That being said, the study makes the important point that employees directly or indirectly cause many IT security problems. My sense is that the percent of employees actually packaging data or accessing it for malicious purposes is relatively small, but that major problems created by an “oops” are pretty common.

Perhaps the fact that employees are the source of many IT incidents is actually a hopeful trend. Even if an IT department doesn’t have the resources to invest in security experts or new technology, it can spearhead efforts to treat employees better on security issues. Virtually every employee that doesn’t specialize in IT could probably use a brush up on proper security hygiene, anyway. And retraining employees doesn’t call for a lot of funding or major C-suite buy-in.

The Petya Global Malware Incident Hitting Nuance, Merck, and Many Others

Posted on July 3, 2017 I Written By

John Lynn is the Founder of the HealthcareScene.com blog network which currently consists of 10 blogs containing over 8000 articles with John having written over 4000 of the articles himself. These EMR and Healthcare IT related articles have been viewed over 16 million times. John also manages Healthcare IT Central and Healthcare IT Today, the leading career Health IT job board and blog. John is co-founder of InfluentialNetworks.com and Physia.com. John is highly involved in social media, and in addition to his blogs can also be found on Twitter: @techguy and @ehrandhit and LinkedIn.

The Petya Malware (or NotPetya or ExPetya) has really hit healthcare in a big way. The biggest impact on the healthcare IT world was the damage it caused to Nuance, but it also hit Merck and some other healthcare systems. After a shaky start to their communication strategy, Nuance seems to finally at least be updating their customers who saw a lot of downtime from when it first started on June 28 until now. This rogue Nuance employee account has been pretty interesting to watch as well. There’s a lesson there about corporate social media policies during a crisis.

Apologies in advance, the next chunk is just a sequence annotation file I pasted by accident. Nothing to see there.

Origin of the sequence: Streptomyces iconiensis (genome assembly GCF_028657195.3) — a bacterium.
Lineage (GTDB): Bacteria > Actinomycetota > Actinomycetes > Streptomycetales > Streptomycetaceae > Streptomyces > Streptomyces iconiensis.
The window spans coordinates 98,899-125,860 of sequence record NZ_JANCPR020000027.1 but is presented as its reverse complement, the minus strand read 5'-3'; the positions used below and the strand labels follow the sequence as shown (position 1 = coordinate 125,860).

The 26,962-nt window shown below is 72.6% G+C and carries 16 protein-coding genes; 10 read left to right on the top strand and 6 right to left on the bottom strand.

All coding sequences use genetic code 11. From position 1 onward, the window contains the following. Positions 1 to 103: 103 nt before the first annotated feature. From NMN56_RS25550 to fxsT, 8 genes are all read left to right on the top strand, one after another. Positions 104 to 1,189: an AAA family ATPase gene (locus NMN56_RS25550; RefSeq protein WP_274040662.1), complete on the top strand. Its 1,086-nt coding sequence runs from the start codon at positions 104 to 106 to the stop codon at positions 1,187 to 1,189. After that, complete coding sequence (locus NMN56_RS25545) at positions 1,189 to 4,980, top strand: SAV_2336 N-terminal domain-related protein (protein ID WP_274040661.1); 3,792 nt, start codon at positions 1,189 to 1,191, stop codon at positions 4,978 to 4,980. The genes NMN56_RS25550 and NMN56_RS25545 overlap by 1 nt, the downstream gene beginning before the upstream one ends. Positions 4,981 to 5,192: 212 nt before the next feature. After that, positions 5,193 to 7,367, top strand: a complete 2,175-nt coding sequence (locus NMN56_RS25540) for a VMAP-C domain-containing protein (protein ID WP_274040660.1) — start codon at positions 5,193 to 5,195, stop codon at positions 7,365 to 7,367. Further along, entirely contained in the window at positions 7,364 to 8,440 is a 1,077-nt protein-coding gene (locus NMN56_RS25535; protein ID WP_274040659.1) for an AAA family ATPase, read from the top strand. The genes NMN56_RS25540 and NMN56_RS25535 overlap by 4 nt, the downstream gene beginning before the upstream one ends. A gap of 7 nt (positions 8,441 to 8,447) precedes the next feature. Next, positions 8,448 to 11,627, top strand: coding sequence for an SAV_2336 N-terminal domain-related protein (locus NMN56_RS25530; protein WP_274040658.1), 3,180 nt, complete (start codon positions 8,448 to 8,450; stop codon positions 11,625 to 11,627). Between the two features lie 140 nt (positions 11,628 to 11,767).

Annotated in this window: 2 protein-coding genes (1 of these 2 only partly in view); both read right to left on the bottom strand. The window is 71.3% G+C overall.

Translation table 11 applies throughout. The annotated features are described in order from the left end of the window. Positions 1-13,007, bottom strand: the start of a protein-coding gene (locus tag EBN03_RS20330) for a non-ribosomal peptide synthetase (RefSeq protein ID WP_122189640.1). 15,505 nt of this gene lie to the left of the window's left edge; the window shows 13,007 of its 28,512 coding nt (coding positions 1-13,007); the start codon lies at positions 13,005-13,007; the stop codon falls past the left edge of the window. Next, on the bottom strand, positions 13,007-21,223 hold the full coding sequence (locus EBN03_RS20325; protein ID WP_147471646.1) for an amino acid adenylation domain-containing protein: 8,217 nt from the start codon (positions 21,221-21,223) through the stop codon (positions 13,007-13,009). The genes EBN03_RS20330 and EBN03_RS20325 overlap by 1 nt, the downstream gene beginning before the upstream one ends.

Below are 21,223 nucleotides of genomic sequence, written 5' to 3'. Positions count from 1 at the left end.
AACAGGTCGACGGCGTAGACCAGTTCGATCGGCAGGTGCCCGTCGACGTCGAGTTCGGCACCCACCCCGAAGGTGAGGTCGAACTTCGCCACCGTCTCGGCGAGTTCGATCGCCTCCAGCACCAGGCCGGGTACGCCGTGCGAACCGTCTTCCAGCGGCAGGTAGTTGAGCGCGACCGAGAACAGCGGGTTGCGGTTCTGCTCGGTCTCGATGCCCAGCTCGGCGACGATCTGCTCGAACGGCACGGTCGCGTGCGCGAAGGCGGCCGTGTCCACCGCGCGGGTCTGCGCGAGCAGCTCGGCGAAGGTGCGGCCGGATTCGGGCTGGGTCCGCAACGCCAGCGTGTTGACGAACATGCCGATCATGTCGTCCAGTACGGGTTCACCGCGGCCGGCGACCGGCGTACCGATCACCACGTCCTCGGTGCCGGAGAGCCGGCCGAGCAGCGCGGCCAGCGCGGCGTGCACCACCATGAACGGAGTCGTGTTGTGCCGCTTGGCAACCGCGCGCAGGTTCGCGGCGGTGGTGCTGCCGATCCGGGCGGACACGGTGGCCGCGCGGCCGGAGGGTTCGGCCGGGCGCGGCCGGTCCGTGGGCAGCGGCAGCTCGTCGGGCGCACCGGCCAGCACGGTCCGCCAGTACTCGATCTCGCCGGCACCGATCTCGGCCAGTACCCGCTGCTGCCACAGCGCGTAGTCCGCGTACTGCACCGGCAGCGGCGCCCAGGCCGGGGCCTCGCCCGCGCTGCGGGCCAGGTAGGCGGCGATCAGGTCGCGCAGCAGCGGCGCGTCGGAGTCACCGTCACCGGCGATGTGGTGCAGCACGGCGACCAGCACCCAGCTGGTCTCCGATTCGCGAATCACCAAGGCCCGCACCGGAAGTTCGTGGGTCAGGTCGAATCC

Petya was originally classified as ransomware, but experts are now suggesting that it’s not ransomware since it has no way to recover from the damage it’s doing. It’s amazing to think how pernicious a piece of malware is that just destroys whatever it can access. That’s pretty scary as a CIO and it’s no surprise that Petya, WannaCry, and other malware/ransomware is making CIOs “cry.”

It’s been eye opening to see how many healthcare organizations have depended on Nuance’s services and quite frankly the vast number of services they offer healthcare. It’s been extremely damaging for many healthcare organizations and has them rethinking their cloud strategy and even leaving Nuance for competitors like MModal. I’m surprised MModal’s social team hasn’t at least tweeted something about their services still being available online and not affected by Petya.